Frederick Douglass High Coach Recovering After Shooting Wants Armed Officers At Schools
BALTIMORE (WJZ) -- Two weeks after he came face to face with a shooter inside a West Baltimore high school and survived two gunshots, a school employee blames failed security measures.
Michael Marks, an school staffer and assistant basketball coach at Frederick Douglass High School said a lack of protocols allowed the accusing gunman to enter the school.
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It was a domino effect of failures, Marks said, that allowed the shooter to walk into this school just as easily as anyone could walk into a mall.
He's pointing to school leaders to ramp up security.
Every step is a challenge for Marks.
"It's a struggle in the mornings. It's a struggle in the evenings. It's a struggle at night," he said.
Gunfire robbed the long time basketball coach of his ability to move without pain.
"It's not easy when someone is three feet away from you with a gun," he said.
Marks was shot twice as he wrestled a gun from away from a man inside the halls of Frederick Douglass High School on Feb. 8.
"If I had to do it over, to protect my kids, I would," he said. "It's not easy when someone is three feet away from you with a gun."
The suspect, 25-year-old Neal Davis, now faces charges in connection with the shooting.
Police said he'd been kicked off the campus days earlier.
The president of the schools police union said Davis returned on Feb. 8 armed, angry and with a motive.
"He was determined to kill a staffer at this building," Sgt. Clyde Boatwright, the police union president.
Charging documents allege Davis wanted revenge on Marks for disciplining his sister who is a student at the school.
But Marks believed he wouldn't have been the only target.
His attorney said that day school security measures failed everyone inside.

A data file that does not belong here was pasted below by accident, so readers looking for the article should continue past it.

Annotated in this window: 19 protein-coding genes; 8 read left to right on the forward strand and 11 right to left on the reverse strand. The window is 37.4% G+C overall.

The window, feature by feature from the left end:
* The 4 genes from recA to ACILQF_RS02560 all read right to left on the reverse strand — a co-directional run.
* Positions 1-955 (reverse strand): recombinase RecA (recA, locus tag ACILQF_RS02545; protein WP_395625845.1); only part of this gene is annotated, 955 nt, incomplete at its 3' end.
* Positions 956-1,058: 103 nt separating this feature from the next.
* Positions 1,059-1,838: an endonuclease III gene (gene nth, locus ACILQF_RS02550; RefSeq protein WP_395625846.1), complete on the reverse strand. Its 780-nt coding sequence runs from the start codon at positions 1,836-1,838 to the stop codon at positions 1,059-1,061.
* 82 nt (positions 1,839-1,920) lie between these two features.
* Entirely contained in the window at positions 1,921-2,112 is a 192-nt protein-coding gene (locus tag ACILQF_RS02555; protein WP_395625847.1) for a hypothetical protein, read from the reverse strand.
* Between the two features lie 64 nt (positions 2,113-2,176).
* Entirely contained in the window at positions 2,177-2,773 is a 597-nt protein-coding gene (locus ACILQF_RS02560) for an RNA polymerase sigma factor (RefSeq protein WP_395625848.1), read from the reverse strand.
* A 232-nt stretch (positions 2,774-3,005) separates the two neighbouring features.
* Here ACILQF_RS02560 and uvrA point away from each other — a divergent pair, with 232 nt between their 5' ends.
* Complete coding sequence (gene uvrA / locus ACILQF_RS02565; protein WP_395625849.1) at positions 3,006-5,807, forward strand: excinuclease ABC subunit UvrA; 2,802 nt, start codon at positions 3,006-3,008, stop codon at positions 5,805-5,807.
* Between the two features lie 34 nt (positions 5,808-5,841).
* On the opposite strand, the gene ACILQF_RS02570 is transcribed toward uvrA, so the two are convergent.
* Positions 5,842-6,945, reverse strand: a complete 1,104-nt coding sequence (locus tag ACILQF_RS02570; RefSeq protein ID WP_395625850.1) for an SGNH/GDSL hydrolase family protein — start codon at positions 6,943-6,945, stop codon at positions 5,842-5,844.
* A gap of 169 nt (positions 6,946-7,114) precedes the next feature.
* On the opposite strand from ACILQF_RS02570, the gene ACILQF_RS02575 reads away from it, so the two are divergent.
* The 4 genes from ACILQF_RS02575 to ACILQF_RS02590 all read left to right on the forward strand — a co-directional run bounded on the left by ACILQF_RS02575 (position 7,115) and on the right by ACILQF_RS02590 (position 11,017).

There was no security in sight. No one checked him into the office," said Mark's attorney J Wyndal Gordon.
Gordon said Davis was able to walk into the school. No one scanned his ID. There were no metal detectors or hall monitors at the door.
"Baltimore City Public Schools, it's like out of control," said Marks, disappointed in schools protocols. "Now, they're taking the stuff from the streets and bringing it into the schools, and it's not as safe as it should be."
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When the confrontation started unarmed school resource officers ran away.
"As a part of that, my client took two bullets for Baltimore City Public Schools," Gordon added.
They are now asking school leaders to reconsider arming school officers and to ramp up security overall.
In a statement to WJZ, a city schools' spokesperson said, "Baltimore City Public Schools wishes Mr. Marks well as he continues to recover. However, city schools unequivocally disagrees with remarks made at a news conference today about events that took place at Frederick Douglass High School on February 8, 2019. Because the incident remains under investigation, the district will not be making any further comments at this time."
Marks said it was coincidence that he was the one to stop Davis inside the school.
At the time he did not know Davis was looking for him.
He just noticed unusual behavior, he said, and took action.
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